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New York Times: David Carr February 23, 2012

Posted by jaldenh in News & Views.
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February 23, 2012, 3:45 PM

When Reporters Become Targets, War Coverage Is Reduced to a Stream of Videos

The terrible news that Marie Colvin, an American-born correspondent for The Sunday Times of London, had been killed, along with Rémi Ochlik, a French photographer, while covering the conflict in Syria early Wednesday reminded anew of the bitter cost of reported information.

Coming less than a week after the death of Anthony Shadid, who suffered a fatal asthma attack on the way out of Syria, the loss made it clear that Syria is a very dangerous place to practice perhaps the most important journalism of all. Indeed, two of the remaining journalists in Homs — Edith Bouvier and Paul Conroy — are seriously injured and struggling to get out.

Much of the information making its way out of Syria is now being seen on YouTube, where forces loyal to President Bashar al-Assad continue an assault on various cities. The video is visceral and heart-rending, but absent any context. Where are we? Who is doing the shooting? And what stakes are in play?

Here’s something YouTube can’t do:

They call it the widows’ basement. Crammed amid makeshift beds and scattered belongings are frightened women and children trapped in the horror of Homs, the Syrian city shaken by two weeks of relentless bombardment.

Among the 300 huddling in this wood factory cellar in the besieged district of Baba Amr is 20-year-old Noor, who lost her husband and her home to the shells and rockets.

“Our house was hit by a rocket so 17 of us were staying in one room,” she recalls as Mimi, her 3-year-old daughter, and Mohamed, her 5-year-old son, cling to her abaya.

Ms. Colvin’s last dispatch was like so many before it: a portrait of what happens when the bombs land, when luck runs out, when civilians end up in the crucible of conflict.

War has become a far more chronic, less predictable affair. Journalists find what safety they might by using the symmetries of conflict: front lines, base camps, enemy positions and friendly forces.  But in places like Libya, in Syria and Afghanistan, knowing where to be is a far more complicated exercise. When governments are willing to turn their guns on innocents to go after combatants, there is no safe place to stand.

Ms. Colvin made that clear in what became her last call to CNN.

The last thing wanted by lawless regimes who govern through might is transparency and the free flow of information. Journalists, in this context, are no longer neutrals, but targets unto themselves. There were reports that the impromptu media center in Homs that Ms. Colvin was working out of had been targeted.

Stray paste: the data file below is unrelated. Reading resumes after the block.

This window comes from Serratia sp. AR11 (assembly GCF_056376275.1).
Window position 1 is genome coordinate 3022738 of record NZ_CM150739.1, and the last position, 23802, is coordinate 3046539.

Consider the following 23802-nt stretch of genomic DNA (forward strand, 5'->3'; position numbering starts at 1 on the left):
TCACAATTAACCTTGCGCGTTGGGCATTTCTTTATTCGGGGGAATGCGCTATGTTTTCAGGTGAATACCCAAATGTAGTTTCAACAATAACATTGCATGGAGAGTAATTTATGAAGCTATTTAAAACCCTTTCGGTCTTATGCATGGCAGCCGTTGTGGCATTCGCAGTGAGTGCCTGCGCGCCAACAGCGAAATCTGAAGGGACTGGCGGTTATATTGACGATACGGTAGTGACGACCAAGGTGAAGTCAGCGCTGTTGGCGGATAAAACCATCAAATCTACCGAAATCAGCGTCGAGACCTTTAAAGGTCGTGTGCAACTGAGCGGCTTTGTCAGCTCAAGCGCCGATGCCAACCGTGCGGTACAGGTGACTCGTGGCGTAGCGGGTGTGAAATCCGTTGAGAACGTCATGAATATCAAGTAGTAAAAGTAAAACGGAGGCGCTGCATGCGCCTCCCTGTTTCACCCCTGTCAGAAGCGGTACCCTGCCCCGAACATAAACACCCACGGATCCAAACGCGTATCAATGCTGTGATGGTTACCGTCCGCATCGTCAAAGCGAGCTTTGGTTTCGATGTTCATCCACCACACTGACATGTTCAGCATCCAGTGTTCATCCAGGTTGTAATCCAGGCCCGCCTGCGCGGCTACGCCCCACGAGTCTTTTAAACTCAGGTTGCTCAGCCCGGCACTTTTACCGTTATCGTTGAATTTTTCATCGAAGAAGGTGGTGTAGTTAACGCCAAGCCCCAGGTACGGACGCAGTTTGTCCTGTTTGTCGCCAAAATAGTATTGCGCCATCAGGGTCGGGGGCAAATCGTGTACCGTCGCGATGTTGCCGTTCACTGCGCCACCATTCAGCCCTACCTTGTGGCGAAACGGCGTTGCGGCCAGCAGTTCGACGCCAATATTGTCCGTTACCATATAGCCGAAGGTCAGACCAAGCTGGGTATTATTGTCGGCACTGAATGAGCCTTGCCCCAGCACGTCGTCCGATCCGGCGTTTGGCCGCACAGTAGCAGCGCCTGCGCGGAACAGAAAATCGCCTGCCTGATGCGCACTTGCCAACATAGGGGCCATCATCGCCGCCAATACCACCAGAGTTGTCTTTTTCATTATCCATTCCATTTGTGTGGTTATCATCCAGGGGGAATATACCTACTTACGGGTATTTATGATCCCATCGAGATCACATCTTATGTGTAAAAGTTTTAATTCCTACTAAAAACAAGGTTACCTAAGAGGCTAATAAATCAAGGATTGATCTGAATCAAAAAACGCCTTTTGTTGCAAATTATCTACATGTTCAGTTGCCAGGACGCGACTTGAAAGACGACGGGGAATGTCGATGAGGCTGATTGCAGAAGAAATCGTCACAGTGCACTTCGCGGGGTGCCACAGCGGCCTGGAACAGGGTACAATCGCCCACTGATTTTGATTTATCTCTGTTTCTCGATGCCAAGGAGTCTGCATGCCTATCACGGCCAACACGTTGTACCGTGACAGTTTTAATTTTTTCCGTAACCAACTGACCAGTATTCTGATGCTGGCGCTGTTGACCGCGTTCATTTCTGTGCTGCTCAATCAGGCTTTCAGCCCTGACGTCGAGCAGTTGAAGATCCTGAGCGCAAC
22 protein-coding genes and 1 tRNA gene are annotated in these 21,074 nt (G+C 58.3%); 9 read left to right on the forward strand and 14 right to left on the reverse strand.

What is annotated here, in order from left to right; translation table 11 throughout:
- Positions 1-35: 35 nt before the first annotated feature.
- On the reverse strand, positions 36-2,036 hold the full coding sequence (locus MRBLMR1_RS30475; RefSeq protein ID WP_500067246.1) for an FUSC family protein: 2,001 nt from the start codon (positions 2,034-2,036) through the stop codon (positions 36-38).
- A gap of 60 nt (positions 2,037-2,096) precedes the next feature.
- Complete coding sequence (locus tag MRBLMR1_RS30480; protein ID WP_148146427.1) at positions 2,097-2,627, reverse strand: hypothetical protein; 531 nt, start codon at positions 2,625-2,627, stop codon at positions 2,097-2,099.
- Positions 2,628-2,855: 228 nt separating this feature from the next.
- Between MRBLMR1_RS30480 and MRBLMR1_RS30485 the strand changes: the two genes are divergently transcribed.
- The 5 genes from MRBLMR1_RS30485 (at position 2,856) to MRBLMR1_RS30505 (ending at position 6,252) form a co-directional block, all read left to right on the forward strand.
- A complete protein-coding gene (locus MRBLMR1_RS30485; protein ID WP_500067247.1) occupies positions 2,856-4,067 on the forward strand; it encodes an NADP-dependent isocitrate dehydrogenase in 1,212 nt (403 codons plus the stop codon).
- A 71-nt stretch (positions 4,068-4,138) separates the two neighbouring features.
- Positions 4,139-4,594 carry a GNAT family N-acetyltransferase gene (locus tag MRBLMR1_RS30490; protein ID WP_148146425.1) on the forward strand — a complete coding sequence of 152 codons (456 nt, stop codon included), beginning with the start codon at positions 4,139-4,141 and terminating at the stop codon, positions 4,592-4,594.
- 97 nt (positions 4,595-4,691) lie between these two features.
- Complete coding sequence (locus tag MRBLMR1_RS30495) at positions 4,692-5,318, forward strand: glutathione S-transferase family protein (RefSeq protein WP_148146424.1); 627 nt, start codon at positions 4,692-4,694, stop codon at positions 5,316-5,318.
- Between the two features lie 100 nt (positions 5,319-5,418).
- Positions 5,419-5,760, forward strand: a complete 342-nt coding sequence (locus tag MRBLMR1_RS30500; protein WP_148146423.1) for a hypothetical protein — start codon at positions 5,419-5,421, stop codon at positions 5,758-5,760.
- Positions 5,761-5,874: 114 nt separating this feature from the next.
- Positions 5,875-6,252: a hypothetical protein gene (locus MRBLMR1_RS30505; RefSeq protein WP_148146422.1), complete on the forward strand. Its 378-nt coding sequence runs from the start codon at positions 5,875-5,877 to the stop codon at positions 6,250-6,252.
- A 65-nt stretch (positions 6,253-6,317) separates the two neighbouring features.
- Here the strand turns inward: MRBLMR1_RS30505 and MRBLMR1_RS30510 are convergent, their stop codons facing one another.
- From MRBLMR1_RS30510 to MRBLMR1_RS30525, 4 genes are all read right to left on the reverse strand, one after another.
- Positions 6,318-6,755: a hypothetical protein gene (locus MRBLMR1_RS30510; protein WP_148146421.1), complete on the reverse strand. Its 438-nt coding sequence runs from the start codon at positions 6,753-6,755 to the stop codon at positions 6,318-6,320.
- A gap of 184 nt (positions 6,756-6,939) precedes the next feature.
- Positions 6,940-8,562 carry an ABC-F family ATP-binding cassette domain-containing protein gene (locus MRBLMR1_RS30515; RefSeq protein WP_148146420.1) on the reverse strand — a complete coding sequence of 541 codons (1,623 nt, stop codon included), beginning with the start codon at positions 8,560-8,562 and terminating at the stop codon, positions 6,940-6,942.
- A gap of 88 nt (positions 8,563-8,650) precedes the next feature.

More and more of the information about continuing conflicts has moved to the Web, but it falls to the viewer to piece together what is actually under way. And even now, the Syrian government is trying to strangle various streams coming out of the conflict.

For many of us, war is becoming a remote affair, something that happens on a computer screen. Absent contextual reporting, it starts to sound and look alike: a shaky video in which the distant thrum of war draws suddenly close, the bullets and bombs land, there is much screaming and running, then the screen goes blank. Many of the videos are shot at great risk and represent citizens’  attempts to capture a horrible truth in their midst, but are the people tuning in to see the truth or a snuff film shot in real time?

It is probably worth pointing out that wars are, more and more, being fought remotely as well. Drones search and destroy, many of them operating by a joystick that is thousands of miles away.

Civilians have been dying by the hundreds in Homs and elsewhere — “We live in fear of a massacre,” Ms. Colvin wrote in her final dispatch — but it took her death, and the death of her colleague Mr. Ochlik, for us to turn our heads in earnest and really stare at what is under way in Syria. (As is now the custom, their dead bodies served as grisly totems on YouTube.)

Their deaths shoved a dirty, terrifying war into our faces, but who will come behind them? Even the most skilled war correspondent, steeped in years of conflict reporting, would have to think hard about crossing into Syria right now. The video coming out of Syria is important, but without the lens of journalism, it is not sufficient. War requires witness that goes beyond clicking on a YouTube video.

 

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